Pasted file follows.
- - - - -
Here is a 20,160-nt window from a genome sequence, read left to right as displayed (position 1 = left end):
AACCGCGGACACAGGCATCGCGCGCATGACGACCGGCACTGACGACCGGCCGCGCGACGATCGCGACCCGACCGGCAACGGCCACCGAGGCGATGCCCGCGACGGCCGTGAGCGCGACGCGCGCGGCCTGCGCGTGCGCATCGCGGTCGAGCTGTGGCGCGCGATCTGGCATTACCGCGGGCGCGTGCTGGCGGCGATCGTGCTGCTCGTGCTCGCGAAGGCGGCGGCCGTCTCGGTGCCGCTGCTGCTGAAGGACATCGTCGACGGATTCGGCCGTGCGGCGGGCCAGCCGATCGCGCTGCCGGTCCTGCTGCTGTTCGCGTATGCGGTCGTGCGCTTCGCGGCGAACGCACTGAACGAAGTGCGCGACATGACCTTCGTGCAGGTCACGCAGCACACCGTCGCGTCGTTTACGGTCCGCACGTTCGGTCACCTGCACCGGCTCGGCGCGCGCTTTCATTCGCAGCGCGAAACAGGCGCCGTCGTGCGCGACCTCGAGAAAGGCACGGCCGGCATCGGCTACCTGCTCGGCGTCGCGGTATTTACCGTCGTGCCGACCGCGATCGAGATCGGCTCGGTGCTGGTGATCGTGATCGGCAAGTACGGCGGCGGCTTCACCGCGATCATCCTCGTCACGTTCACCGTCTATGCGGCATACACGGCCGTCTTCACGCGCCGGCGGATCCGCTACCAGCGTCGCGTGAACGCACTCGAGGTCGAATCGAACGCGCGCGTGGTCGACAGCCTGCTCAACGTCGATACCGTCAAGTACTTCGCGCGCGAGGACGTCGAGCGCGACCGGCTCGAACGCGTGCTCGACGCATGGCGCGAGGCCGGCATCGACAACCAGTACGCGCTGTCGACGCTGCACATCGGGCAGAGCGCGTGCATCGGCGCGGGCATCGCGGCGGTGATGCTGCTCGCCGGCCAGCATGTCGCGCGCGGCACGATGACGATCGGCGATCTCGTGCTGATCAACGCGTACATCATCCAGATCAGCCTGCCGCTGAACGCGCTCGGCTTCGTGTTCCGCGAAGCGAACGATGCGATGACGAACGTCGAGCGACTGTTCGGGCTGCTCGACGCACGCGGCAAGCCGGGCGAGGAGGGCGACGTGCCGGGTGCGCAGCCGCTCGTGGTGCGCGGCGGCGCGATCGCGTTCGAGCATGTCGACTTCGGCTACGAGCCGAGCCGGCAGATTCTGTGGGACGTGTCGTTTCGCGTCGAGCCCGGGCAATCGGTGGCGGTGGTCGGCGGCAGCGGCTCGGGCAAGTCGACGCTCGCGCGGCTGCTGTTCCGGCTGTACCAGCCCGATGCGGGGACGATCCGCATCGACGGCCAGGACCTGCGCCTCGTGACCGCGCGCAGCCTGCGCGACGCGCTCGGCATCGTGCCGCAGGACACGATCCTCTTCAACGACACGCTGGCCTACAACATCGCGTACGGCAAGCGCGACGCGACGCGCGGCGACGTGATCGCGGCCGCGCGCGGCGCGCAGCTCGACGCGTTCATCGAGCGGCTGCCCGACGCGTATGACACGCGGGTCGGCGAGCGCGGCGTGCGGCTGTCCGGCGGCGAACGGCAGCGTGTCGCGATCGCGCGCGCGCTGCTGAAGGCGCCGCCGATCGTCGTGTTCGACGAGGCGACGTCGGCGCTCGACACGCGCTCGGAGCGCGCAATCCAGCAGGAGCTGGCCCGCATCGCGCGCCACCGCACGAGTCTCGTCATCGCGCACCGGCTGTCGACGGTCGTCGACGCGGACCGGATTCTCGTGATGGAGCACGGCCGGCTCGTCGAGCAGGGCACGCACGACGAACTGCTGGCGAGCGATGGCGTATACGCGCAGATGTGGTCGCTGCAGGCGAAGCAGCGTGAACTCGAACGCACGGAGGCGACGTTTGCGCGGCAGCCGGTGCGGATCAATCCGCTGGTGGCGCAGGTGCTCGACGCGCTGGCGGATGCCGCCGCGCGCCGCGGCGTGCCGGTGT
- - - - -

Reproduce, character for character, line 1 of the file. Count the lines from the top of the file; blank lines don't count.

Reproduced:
Here is a 20,160-nt window from a genome sequence, read left to right as displayed (position 1 = left end):